Imperial Oil Ltd. has achieved a key milestone at its new Kearl oil sands mine in the bitter battle that its vocal critics are waging against the Canadian industry over greenhouse gas emissions.
By investing in new technologies that reduce the amount of energy used to extract bitumen, Imperial says the Kearl production will emit the same level of greenhouse gases (GHGs) as the average barrel of oil used in North America – and far better than heavy grades from Saudi Arabia and Venezuela, which are competing sources in the U.S. market.
The technological advances will not only lower operating costs at the plant to be commissioned later this year, but will give Imperial, a subsidiary of Exxon Mobil Corp., a key advantage as it looks to gain public acceptance for its expansion plans and blunt the environmental lobby that wants to halt oil sands expansion.
The oil industry worries that the environmental lobby is increasingly powerful, given the success in delaying the Keystone XL pipeline, support in Europe for a fuel standard that would penalize the oil sands, and the mounting opposition to the Northern Gateway pipeline.
“Certainly it is Imperial’s belief that to gain and maintain a social licence to operate and to grow, the oil sands industry needs to present a compelling case in how it’s addressing environmental challenges of oil sands development,” company spokesman Pius Rolheiser said Thursday. Another critical part of that challenge is the sector’s growing carbon-dioxide emissions, which will make it increasingly difficult for Canada to meet its international climate change commitments.
Company executives and the Conservative government are aiming to benchmark oil sands emissions against some comparable grades of crude that trade internationally but have not been subject to the political attacks waged against the Alberta-based industry. Environment Minister Peter Kent said this week that the industry has “an aspirational goal” to reduce oil sands emissions to be comparable to conventional crude.
But the industry has a huge challenge in meeting that aspiration, despite optimistic comments from some leading executives. The greatest production growth in the oil sands is occurring in what’s known as steam-assisted gravity drainage (SAGD), which tend to have far higher emissions than the mining operations.
Despite Imperial’s success, it’s unlikely Ottawa would seek to impose such an ambitious target on the broader industry, whose emissions vary greatly depending on the type of technology used to extract and refine the bitumen. In discussions about future regulations, the federal government has assured the industry it will do nothing to undermine its competitiveness or slow its growth.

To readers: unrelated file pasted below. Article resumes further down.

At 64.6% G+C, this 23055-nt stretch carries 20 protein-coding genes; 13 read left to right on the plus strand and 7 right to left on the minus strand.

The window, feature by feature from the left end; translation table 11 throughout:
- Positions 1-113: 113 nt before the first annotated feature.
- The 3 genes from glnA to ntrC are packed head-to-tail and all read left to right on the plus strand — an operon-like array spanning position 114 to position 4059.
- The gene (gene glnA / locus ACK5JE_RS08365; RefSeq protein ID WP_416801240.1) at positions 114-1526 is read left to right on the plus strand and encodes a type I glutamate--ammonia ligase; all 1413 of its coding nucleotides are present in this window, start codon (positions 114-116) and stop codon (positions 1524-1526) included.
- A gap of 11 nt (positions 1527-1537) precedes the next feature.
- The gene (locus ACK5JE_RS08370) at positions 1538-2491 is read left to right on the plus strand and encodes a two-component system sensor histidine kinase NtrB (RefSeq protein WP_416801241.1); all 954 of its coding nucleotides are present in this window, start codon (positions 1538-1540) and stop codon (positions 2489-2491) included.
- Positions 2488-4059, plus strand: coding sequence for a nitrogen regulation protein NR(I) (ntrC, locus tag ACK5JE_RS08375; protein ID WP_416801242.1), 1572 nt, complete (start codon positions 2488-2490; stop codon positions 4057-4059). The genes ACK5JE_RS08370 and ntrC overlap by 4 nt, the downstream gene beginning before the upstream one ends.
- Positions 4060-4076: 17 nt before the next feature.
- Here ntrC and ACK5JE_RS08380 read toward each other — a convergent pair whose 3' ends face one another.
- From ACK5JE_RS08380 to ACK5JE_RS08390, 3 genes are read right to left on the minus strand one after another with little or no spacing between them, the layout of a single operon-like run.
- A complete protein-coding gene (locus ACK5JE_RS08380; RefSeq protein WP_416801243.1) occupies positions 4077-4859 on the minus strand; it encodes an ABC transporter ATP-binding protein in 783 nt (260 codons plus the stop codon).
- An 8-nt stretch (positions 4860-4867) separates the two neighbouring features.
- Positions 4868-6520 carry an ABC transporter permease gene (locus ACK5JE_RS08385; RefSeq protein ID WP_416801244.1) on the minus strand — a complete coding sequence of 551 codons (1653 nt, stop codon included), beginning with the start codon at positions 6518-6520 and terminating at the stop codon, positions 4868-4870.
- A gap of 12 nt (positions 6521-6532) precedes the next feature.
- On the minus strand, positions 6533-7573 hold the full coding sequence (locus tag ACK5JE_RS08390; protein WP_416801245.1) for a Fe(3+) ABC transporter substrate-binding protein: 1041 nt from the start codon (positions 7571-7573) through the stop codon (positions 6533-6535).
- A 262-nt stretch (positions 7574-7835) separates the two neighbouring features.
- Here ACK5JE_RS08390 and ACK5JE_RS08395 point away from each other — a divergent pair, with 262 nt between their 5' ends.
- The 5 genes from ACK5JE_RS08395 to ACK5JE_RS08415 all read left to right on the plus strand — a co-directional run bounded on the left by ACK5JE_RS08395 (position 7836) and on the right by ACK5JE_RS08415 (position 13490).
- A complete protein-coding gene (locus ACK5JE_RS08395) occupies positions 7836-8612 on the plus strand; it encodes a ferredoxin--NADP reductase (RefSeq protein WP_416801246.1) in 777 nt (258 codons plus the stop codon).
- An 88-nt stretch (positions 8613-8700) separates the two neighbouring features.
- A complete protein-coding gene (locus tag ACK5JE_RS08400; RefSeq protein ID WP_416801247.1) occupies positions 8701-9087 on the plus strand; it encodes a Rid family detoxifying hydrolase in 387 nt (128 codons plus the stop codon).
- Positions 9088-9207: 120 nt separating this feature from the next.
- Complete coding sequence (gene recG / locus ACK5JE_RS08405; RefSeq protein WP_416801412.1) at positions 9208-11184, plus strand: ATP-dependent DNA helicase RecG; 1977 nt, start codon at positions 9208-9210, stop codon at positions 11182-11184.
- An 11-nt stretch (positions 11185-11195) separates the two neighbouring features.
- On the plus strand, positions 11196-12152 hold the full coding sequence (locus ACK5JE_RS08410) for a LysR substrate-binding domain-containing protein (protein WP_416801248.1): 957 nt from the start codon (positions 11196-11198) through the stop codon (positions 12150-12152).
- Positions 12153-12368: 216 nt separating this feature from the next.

David Collyer, president of the Canadian Association of Petroleum Producers, said the industry should be aiming at a more realistic target: foreign sources of heavy crude from Saudi Arabia or Venezuela or even California that are already as comparable to oil sands production in emissions intensity.
“Our objective over the longer term should be, in the GHG context, to drive the product that we produce to as good or better than the competing alternative, and the reality is that may be conventional oil but it may be an imported heavier oil from the Middle East,” Mr. Collyer said.
Several studies have suggested that the gap between oil sands and conventional crude is not as great as critics suggest, somewhere between 5 and 15 per cent depending on the type of oil sands production. Those studies calculate the difference on a “well-to-wheels” basis, and nearly 80 per cent of those emissions occur during driving, a point at which the industry has no control.
“Companies are “very close already, so it won’t take much here to get right on the mark,” said Steve Laut, president of Canadian Natural Resources Ltd., pointing to the single-digit percentage difference for companies that operate oil sands mines. Mr. Laut said technology is developing quickly and there are “lots of opportunities” to cut costs and lower emissions.
But when production alone is considered, oil sands emissions are at least twice as great as those for conventional crude, and in some cases, nearly three times as more.
The industry needs a far greater push from governments – either federal or provincial – to ramp up their emission reductions and approach conventional levels, said Mark Huot, policy analyst with the Pembina Institute, a Calgary-based environmental lobby group. Alberta now requires large oil sands producers to reduce emissions by 12 per cent over time, which is not nearly enough to achieve levels similar to conventional producers.
“If they did meet that goal, it would be a very dramatic forward,” Mr. Huot said. “But they need to do a whole lot more to get there.”